Whenever the courts redefine a mechanical device as an abstract idea, I struggle with the reasoning that is applied to assess the claimed subject matter for patent eligibility under s. 101. I’m not a computer scientist, so Alice / Bilski’s notion that a computer programmed to perform a function faster than it can be by a human sitting at a desk with pencil and paper does is not a technological advance has some appeal. After all, the idea of patents granted for computerized versions of outdated business practices threatened to overwhelm the PTO. On the other hand, Diehr warned that all inventions can be reduced to underlying principles of nature which, once known, make their implementation obvious. Recently, Yu v Apple, Appeal No. 2020-1760 (Fed. Cir., June 11, 2021) illustrates the dangers of this oversimplification when used to make a specialized camera claimed in Patent No. 6,611,289 not eligible for the patent. It was a split decision, with Judge Prost writing for Judge Taranto and Judge Newman dissenting.
Transubstantiation is, of course, a religious doctrine which is the change – but not the appearance – of the bread and wine used in the Eucharist to become the actual presence of Christ. I do not intend to discuss religion, but only to give an example of a great leap of faith. Applying this definition so that wine and bread are concrete compositions when the presence of Christ is necessarily an abstract or intangible idea, it becomes evident that a majority of the Yu panel felt that it was appropriate to convert a machine. concrete into an abstract idea. which, in this case, is defined as its purpose:
“Claim 1. An improved digital camera comprising:
A first and a second image sensor close to a common plane …
Two lenses, each being mounted in front of one of said two image sensors:
said first image sensor producing a first image and said second image sensor producing a second image;
an analog-to-digital conversion circuit coupled to said first and said second image sensor and
digitizing said first and said intensity images to correspondingly produce a first digital image and a second digital image;
an image memory … to store [the digital images]; and
a digital image processor… producing a resulting digital image from the first digital image enhanced with said second digital image.
I have compressed the demand a bit. The panel agreed with the district court that the claims were against “the abstract idea of taking two photos and using those photos to show off one way or another.” The majority continue their Mayo / Alice Step 1 analysis:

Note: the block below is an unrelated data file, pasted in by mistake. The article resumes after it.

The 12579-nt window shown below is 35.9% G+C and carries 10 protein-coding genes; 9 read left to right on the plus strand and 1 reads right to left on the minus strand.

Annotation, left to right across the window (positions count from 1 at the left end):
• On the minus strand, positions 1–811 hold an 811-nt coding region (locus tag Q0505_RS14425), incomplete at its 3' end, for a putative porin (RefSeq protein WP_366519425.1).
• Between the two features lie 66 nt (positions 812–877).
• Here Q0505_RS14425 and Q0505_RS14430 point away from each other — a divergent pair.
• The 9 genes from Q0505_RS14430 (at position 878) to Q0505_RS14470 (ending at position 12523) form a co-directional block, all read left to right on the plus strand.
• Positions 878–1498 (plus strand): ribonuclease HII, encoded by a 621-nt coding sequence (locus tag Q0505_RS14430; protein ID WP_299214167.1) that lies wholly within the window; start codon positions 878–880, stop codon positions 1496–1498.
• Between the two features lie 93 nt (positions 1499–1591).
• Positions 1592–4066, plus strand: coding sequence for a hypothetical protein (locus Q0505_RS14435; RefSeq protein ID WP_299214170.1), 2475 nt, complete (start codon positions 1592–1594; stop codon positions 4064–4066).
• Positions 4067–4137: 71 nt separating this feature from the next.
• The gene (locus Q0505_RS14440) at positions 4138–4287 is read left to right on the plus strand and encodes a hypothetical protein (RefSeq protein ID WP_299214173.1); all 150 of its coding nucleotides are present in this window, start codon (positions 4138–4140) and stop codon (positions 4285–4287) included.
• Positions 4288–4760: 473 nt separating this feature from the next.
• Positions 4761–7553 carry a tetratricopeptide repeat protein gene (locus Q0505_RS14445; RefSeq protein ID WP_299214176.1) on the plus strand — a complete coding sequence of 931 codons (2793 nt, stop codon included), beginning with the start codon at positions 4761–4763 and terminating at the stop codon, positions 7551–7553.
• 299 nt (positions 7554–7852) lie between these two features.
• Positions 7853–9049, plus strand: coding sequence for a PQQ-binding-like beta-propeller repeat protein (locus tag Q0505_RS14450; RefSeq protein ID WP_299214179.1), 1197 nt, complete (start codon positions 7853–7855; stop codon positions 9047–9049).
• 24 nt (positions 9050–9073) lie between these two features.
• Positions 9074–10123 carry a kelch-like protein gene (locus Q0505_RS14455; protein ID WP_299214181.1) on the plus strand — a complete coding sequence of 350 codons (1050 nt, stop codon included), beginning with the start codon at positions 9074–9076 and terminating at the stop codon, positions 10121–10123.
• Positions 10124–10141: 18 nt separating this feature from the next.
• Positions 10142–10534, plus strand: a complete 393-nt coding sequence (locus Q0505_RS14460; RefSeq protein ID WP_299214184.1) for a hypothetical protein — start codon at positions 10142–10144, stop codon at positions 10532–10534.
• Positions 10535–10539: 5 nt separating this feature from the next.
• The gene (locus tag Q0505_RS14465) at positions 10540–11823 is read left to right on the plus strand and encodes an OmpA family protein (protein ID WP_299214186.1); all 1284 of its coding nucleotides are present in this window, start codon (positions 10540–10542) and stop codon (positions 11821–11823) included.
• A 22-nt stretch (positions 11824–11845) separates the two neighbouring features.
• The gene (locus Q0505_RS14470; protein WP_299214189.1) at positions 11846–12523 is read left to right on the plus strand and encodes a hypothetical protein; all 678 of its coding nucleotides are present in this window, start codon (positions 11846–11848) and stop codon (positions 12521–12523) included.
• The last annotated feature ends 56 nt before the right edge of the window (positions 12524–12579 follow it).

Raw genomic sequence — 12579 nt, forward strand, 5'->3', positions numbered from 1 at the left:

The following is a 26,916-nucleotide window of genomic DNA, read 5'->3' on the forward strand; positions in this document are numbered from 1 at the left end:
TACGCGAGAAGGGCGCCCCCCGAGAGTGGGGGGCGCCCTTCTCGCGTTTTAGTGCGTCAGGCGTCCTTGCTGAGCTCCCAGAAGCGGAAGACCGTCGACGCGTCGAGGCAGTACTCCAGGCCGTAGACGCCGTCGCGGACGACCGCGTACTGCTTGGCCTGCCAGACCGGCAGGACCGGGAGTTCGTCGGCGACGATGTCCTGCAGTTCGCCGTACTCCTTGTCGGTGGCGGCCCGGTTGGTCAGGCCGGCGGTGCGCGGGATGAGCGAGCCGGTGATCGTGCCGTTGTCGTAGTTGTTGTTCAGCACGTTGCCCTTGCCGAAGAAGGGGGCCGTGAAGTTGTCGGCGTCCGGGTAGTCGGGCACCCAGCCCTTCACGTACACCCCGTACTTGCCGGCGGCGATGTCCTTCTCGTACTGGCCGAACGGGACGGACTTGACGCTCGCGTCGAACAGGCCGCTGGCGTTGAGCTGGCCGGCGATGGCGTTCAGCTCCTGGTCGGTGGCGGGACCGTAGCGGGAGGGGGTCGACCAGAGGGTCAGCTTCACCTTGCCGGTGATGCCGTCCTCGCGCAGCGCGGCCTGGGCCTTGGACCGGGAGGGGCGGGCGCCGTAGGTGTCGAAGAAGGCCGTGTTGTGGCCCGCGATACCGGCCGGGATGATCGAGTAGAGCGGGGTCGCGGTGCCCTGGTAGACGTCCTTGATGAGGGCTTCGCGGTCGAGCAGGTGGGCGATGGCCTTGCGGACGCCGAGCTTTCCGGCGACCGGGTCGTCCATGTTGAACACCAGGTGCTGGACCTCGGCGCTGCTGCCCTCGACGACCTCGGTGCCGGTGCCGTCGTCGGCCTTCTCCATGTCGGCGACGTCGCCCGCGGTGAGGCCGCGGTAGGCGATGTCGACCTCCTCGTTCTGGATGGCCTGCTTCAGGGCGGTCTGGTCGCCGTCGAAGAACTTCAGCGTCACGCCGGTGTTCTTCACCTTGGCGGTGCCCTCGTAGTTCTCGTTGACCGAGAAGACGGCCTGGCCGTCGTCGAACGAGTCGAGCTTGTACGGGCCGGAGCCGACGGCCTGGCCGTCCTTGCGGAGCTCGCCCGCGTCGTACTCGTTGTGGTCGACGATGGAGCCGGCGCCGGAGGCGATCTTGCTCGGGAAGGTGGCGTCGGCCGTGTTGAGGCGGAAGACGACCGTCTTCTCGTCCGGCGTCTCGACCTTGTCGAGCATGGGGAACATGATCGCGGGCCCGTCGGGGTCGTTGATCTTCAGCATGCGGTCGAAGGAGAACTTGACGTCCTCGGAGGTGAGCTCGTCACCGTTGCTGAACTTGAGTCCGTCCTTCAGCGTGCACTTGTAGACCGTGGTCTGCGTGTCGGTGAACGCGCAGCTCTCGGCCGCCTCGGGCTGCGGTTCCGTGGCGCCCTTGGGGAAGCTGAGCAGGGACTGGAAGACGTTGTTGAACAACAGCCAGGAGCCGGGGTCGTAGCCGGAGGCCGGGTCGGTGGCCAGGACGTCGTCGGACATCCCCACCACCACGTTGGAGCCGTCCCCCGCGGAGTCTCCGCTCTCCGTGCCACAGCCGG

“Considering the language of the claim and the specification, we conclude that claim 1” is directed at a result or effect which is itself the abstract idea and simply invokes[s] generic processes and machines “rather than” a specific means or method which improves the relevant technology “.
I have written in previous articles that whether or not a claimed invention is an improvement over the prior art is now a requirement to go beyond both Mayo / Alice test steps. This “improvement test”Has never been used in patent eligibility analyzes. In other words, the fact that a claim offers nothing more than an alternative route to the same result as that found in the prior art should not be a factor taken into account in determining whether the claim is an. “Machine” eligible for patent. This is the task of section 101. Further, once the claim has been simplified into a broad abstract idea, the majority apply a “generic environment” test to the mechanical components cited in the claim. Although the Yu claim cited very concrete components, such as lenses and sensors, because these components were well known and conventional, they only “provide a generic environment in order to realize the abstract idea.” [citing In re TLI Comm. LLC Patent Litigation, 823 Fed. Cir. 607 (Fed. Cir. 2016)]. It is a slippery slope since, if the machine – the camera – does not represent a technological advance – and the components are, at least, described individually according to their “basic functions”, the Mayo / Alice investigation is finished. Almost by definition there can be no inventive step, and the majority certainly agree that step 2 fails to make the abstract idea inventive:
“Here the claims the hardware configuration itself is not a breakthrough and does not itself produce the claimed breakthrough in improving one image by another, which, as explained, is an abstract idea. The claimed configuration does not add enough substance to the underlying abstract idea of improvement – the generic hardware limitations of claim 1 simply serve as a “conduit for the abstract idea”.[citing TLI again.]
Judge Newman’s dissent boils down to first principles: “This camera is a mechanical and electronic device of defined structure and mechanism; this is not an ‘abstract idea’… The specification of the ‘289 patent states that the digital camera provides superior image definition. A statement of intent or benefit does not convert a device into an abstract idea… A device which uses known components does not thereby become an abstract idea and is therefore not ineligible for patent access . Judge Newman considers that the majority opinion “amplifies this instability [of technological development] in all areas, because the court considers that the question of whether the components of a new device are known and conventional affects eligibility under Article 101, without meeting the criteria of patentability of novelty and non-obviousness.
© 2021 Schwegman, Lundberg & Woessner, PA All rights reserved.Revue nationale de droit, volume XI, number 165